Because small caps are just companies with small total values, they have the ability to grow in ways that are simply impossible for large companies. A large company, one with a market cap in the $1 billion to $2 billion range doesn't have the same potential to double in size as a company with a $500 million market cap. At some point you just can't keep growing at such a fast rate or you'd be bigger than the entire economy! If you're seeking high-growth companies, small caps are the place to look.

2. Most mutual funds don't invest in them
It isn't uncommon for mutual funds to invest hundreds of millions of dollars in one company. Most small caps don't have the market cap to support this size of investment. In order to buy a position large enough to make a difference to their fund's performance, a fund manager would have to buy 20% or more of the company. The SEC places heavy regulations on mutual funds that make it difficult for funds to establish positions of this size. This gives an advantage to individual investors who have the ability to spot promising companies and get in before the institutional investors do. When institutions do get in, they'll do so in a big way, buying many shares and pushing up the price.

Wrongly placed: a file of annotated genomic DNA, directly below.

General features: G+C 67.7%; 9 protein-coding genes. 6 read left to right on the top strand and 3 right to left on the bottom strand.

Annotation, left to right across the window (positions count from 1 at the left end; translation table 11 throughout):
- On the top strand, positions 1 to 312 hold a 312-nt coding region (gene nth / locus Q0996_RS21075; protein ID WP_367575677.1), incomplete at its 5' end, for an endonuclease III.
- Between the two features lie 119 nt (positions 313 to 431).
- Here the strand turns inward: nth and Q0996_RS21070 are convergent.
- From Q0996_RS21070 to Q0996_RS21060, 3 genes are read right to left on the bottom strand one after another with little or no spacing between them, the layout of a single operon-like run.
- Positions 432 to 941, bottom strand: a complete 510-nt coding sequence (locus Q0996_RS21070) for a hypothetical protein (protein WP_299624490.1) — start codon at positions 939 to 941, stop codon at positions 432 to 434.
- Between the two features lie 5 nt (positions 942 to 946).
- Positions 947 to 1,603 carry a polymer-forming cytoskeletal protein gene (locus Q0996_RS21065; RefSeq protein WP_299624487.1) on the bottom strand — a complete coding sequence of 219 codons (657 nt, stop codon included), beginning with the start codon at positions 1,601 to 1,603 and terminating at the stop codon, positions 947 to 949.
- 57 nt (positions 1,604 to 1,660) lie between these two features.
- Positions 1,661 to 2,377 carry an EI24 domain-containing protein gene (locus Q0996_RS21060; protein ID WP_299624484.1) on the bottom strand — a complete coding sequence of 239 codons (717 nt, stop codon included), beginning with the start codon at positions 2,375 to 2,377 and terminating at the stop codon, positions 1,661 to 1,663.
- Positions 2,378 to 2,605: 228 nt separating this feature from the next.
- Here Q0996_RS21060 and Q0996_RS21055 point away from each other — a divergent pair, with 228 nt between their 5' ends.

3. They are often under-recognized
This third attribute of small caps is very important. What we are saying here is that small caps often have very little analyst coverage and garner little to no attention from Wall Street. What this means to the individual investor is that, because the small cap universe is so under-reported or even undiscovered, there is a high probability that small cap stocks are improperly priced, offering an opportunity to profit from the inefficiencies caused by the lack of coverage devoted to a particular area of the market.

The Drawbacks to Small Cap Investing

As with any investment, small caps are not without inherent drawbacks. These include:

1. Risk
Despite the fact that small caps demonstrate attractive characteristics, there is a flip side. The money you invest in small caps should be money you can expose to a much higher degree of risk than that of proven cash-generating machines like large caps and blue chips.